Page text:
BCNA News 15 Nov 2018
New standard for patient financial consent to improve transparency and reduce ‘bill shock’
BCNA welcomes the new draft voluntary standard for informed financial consent introduced by Cancer Council Australia
The new document will give healthcare providers clear guidelines to help reduce ‘financial toxicity’ for all Australians receiving cancer care.
Recommendations in the new guidelines include:
- full financial disclosure to patients
- accurate fee estimates
- not charging higher fees for a service that isn’t supported by published evidence
- engaging patients in decisions about their treatment options
- providing public system options to private health patients.
The draft standard, believed to be a world first, was developed by Cancer Council Australia in collaboration with Breast Cancer Network Australia, the Prostate Cancer Foundation Australia and Canteen. It was presented at the Clinical Oncology Society of Australia Annual Scientific Meeting (COSA ASM) on 15 November, 2018.
For many years BCNA has been calling on health practitioners to provide patients with written information about all out-of-pocket costs of any proposed procedures PRIOR to those procedures taking place to improve transparency and avoid ‘bill shock’. Our Financial impact of breast cancer report clearly illustrated the devastating affect the costs of a cancer diagnosis can have, particularly for privately insured patients who typically pay twice as much as those treated in the public system.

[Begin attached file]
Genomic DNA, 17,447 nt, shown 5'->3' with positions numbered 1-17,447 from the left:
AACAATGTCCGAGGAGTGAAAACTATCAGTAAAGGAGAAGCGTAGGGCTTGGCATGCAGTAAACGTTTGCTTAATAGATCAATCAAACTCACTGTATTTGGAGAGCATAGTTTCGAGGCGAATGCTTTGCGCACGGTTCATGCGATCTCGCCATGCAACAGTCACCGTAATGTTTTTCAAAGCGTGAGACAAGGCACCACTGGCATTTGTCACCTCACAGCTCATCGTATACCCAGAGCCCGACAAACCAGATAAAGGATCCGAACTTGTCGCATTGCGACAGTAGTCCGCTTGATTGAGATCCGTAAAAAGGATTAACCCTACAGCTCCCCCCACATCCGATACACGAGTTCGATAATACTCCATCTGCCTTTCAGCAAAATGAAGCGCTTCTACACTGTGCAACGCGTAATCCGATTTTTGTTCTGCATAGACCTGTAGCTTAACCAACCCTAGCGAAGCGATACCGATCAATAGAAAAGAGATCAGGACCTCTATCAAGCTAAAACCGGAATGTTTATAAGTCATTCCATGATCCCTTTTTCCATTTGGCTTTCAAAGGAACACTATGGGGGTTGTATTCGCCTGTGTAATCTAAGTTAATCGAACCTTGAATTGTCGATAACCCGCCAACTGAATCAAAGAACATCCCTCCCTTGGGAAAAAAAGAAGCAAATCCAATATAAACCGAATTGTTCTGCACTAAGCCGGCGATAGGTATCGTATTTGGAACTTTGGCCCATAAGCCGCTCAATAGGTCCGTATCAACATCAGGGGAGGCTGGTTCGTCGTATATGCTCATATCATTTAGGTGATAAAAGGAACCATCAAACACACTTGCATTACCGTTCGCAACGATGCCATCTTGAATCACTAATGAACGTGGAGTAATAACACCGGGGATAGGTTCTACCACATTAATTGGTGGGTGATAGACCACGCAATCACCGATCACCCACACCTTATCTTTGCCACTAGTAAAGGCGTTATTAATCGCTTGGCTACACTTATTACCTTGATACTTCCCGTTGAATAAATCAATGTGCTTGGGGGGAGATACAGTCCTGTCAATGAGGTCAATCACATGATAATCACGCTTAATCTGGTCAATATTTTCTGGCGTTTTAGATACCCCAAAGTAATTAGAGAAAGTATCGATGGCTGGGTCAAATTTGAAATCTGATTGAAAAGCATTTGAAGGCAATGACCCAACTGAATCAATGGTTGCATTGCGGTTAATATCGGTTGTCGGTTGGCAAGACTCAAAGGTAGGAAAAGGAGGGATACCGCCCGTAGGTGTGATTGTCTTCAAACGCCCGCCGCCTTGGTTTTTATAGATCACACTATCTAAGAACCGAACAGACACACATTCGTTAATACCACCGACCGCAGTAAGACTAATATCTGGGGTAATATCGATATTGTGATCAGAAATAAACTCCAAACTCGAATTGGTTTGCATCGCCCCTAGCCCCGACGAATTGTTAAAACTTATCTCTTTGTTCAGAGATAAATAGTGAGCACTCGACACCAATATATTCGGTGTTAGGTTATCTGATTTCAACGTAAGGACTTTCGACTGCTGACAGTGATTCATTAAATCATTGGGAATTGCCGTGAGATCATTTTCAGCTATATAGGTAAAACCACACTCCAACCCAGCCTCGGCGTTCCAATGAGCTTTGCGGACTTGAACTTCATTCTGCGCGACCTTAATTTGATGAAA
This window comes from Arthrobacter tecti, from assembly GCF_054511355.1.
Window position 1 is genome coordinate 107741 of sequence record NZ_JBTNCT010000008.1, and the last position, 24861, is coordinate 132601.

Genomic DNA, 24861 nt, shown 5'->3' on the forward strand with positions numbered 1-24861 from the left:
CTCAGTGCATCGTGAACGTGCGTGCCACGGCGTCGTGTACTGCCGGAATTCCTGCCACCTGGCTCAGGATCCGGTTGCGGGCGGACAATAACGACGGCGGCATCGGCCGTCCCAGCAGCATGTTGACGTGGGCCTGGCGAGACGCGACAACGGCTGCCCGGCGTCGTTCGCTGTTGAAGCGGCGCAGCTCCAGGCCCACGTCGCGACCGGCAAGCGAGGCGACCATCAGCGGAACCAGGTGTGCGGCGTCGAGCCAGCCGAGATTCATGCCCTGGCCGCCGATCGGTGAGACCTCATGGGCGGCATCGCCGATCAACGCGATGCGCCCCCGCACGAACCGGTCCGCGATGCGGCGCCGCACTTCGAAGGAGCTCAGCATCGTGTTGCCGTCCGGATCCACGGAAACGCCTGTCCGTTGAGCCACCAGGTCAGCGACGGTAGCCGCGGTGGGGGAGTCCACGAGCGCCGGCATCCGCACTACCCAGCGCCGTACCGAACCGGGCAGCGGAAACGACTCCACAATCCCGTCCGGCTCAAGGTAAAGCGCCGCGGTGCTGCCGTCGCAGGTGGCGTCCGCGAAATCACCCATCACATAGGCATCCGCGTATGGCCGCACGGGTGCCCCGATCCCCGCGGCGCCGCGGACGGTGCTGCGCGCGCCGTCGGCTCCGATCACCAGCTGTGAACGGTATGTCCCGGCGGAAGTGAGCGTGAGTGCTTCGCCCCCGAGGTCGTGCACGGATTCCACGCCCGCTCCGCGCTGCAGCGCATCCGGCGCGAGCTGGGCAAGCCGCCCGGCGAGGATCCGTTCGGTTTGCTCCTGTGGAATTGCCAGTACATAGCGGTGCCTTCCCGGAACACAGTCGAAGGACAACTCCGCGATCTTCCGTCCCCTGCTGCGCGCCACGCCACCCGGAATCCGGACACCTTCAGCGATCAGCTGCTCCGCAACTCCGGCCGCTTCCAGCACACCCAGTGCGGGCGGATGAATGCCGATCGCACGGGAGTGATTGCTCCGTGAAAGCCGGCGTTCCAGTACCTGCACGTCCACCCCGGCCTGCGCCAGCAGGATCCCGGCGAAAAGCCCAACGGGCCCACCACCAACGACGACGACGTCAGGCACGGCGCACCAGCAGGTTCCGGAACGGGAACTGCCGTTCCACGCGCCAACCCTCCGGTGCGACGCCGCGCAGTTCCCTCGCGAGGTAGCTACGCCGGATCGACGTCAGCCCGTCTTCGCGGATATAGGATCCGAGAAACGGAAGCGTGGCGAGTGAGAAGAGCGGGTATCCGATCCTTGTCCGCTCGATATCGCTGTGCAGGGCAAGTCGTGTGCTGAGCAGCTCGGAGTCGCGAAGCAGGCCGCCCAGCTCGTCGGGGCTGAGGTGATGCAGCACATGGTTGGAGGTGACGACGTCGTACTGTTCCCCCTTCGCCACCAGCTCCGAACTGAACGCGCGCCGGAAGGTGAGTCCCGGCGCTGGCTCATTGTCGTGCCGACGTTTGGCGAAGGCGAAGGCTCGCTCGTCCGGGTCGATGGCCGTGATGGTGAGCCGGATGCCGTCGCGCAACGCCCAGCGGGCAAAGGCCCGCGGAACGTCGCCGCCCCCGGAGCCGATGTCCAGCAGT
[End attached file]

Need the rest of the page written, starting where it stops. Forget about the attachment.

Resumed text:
BCNA member Kate Murray, whose out-of-pocket costs for a double mastectomy and reconstruction were $12,000, wishes she’d been told about the option to have her surgery in the public system.
'When you’re diagnosed with breast cancer the immediate thought is to get it out of your body.
I now know that a few weeks wait is unlikely to make a difference and I could have saved my family a lot of money.
If my surgeon had explained that there was an alternative then I could have made an informed decision.'
Professor Sanchia Aranda, CEO, Cancer Council Australia, said that financial information was particularly important for those Australians with cancer who were already financially disadvantaged.
'While Australia has a great public health system – the challenges of out-of-pocket costs related to the billing practices of healthcare providers are becoming increasingly apparent.
'We know that people with cancer borrow money, access their super, sell investments, re-mortgage their house, increase their credit card limits and increase their partner’s working hours to cover the cost of treatment and everyday expenses.'
Associate Professor Declan Murphy, a Director at Cancer Specialists, and Director of Genitourinary Oncology at Peter MacCallum Cancer Centre, has already indicated they will be showing their commitment to the new standard in their specialised cancer private practice and championing it to other colleagues in the sector.
The new standard is open for public consultation until 15 February 2019.
A copy of the standard and details on how to provide feedback can be found here.
To view our Financial impact of breast cancer report, click here.